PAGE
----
Nevertheless, the ASA is a powerful organisation that performs a public regulatory function with regard to the content of broadcast (e.g. website, LinkedIn, Facebook & social media) and non-broadcast (e.g. leaflets & printed-materials) advertising. Failure to comply with ASA requirements can result in it posting a critical online ruling (‘adjudication’) which could have an adverse or even terminal effect on a CAM practice. In view of this, Practitioners may think it is prudent to review their advertising and to seek guidance from their professional organisations and regulators. For example, guidance and, in some cases, “Advertising Certification” is available from:

The General Regulatory Council for Complementary Therapies & advertising certification;

The Complementary & Natural Healthcare Council & advertising certification (paragraph 6);

The Federation of Holistic Therapists.

Enquire about what, if any, assistance you may expect to receive from your professional organisation or regulator in the event that you find your practice under investigation by the ASA.  Also, check whether your professional indemnity insurance policy covers the cost of any dispute with the ASA.

The governance of the ASA has attracted critical parliamentary scrutiny in both the House of Lords and the House of Commons.

Some implications of this scrutiny are explored in my article published on Positive Health Online which can be read here. With regard to the ASA and the practise of homeopathy, The Society of Homeopaths (a professional body accredited by The Professional Standards Authority) has sought legal advice on behalf of its members.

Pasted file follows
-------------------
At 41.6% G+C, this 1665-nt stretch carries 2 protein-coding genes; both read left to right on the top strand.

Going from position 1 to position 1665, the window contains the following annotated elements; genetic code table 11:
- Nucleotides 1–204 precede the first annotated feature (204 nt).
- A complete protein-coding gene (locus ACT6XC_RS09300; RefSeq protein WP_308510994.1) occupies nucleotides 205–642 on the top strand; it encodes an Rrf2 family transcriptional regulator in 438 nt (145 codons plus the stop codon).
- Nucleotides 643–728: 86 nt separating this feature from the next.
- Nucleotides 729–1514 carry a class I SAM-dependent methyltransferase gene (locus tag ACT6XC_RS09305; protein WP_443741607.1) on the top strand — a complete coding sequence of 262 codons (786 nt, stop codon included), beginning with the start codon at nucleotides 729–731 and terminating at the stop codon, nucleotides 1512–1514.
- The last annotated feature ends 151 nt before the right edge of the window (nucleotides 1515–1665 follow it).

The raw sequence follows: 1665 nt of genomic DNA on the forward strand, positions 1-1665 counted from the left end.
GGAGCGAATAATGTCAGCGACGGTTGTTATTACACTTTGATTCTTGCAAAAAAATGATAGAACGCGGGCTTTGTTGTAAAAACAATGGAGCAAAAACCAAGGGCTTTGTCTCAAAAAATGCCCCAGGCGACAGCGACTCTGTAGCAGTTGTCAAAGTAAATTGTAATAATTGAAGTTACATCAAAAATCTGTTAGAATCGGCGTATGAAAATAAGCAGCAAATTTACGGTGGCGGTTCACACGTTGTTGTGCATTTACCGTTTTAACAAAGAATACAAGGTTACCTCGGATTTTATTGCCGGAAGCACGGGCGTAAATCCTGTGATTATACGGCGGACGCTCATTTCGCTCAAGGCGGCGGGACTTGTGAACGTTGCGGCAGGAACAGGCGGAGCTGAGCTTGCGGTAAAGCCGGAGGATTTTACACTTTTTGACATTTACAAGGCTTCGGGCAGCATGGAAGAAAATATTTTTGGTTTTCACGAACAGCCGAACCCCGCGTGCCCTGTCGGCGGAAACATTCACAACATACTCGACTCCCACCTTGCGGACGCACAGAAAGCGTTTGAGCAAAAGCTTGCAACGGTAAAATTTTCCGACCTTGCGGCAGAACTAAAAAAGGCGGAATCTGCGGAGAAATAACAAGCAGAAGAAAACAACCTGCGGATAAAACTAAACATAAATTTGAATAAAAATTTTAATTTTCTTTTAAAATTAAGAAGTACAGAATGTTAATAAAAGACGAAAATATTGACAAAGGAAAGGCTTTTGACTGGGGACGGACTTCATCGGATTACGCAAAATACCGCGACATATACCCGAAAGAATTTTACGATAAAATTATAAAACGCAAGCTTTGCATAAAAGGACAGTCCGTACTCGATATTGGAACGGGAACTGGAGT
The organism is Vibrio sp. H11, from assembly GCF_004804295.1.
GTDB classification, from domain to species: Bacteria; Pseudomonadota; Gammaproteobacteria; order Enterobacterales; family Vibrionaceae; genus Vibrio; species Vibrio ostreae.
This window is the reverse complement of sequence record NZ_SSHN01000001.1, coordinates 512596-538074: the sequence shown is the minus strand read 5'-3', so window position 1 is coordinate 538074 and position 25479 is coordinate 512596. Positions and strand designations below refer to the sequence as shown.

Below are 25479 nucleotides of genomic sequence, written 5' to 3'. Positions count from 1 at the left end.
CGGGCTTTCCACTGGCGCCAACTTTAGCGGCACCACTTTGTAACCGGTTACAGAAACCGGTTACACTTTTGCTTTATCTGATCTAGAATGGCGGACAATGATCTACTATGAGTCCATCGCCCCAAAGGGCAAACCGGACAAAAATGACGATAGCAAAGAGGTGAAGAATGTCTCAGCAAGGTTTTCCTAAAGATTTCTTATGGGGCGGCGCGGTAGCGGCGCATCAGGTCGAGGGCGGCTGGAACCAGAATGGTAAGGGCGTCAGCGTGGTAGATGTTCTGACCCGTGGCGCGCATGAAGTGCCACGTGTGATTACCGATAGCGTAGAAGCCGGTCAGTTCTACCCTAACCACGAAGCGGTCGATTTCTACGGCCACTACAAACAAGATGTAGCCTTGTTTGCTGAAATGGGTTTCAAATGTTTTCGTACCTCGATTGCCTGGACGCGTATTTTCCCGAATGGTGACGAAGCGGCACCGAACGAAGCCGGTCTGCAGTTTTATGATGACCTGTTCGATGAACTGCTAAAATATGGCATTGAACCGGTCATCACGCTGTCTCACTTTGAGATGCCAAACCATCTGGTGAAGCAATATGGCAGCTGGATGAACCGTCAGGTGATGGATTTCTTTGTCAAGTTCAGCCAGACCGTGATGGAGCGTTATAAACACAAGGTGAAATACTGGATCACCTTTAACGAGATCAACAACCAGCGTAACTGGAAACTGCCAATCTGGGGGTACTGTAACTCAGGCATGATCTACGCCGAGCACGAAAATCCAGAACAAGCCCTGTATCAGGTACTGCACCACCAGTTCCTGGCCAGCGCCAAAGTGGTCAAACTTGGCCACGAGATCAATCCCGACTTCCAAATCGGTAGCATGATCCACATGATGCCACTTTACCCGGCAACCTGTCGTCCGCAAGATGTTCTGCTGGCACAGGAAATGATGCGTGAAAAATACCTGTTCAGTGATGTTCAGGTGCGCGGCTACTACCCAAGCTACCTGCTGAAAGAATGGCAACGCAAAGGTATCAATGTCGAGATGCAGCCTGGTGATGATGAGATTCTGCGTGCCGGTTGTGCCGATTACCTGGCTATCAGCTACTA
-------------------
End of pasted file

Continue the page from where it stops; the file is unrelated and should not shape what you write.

My written submission (06.10.16: BRE0004) to the House of Commons Health Committee on Brexit and Health and Social Care, in which my “written evidence” is listed and hyperlinked as item 12 (at the time of writing this blog) and date ordered to be published on 22.11.16, can be found here.


Work carried out by a multidisciplinary research group at The Centre for Academic Primary Care, The University of Bristol will assist Practitioners to evaluate the outcome of their treatments. The group has designed an individualized, patient-generated questionnaire for evaluating complementary therapies in cancer support which, it says, may be suitable in other settings too. The questionnaire is described as Measure Yourself Concerns and Wellbeing (MYCAW). Further information and templates can be viewed here.


Many CAM practitioners and their patients will be saddened by the announcement, on 11th October last year, that, after 14 years, the 2016 CAMEXPO event will be the last. According to Mr Carsten Holm, Managing Director of Diversified UK (organisers of the event), following consultation with its leading supporters and exhibitors it was agreed that a decline in the audience attending the show over the past few years was unsustainable, making it difficult to justify the cost of an event on the scale of CAMEXPO. Mr Holm concluded:

“ Whilst this unfortunately marks the end of camexpo, the work done by all the amazing practitioners in the complementary and alternative medicine sector is more important than ever. There’s a big job to do out there, so please keep up the incredible work. And thankfully there are other great learning and networking events out there, including the successful CAM Summits”.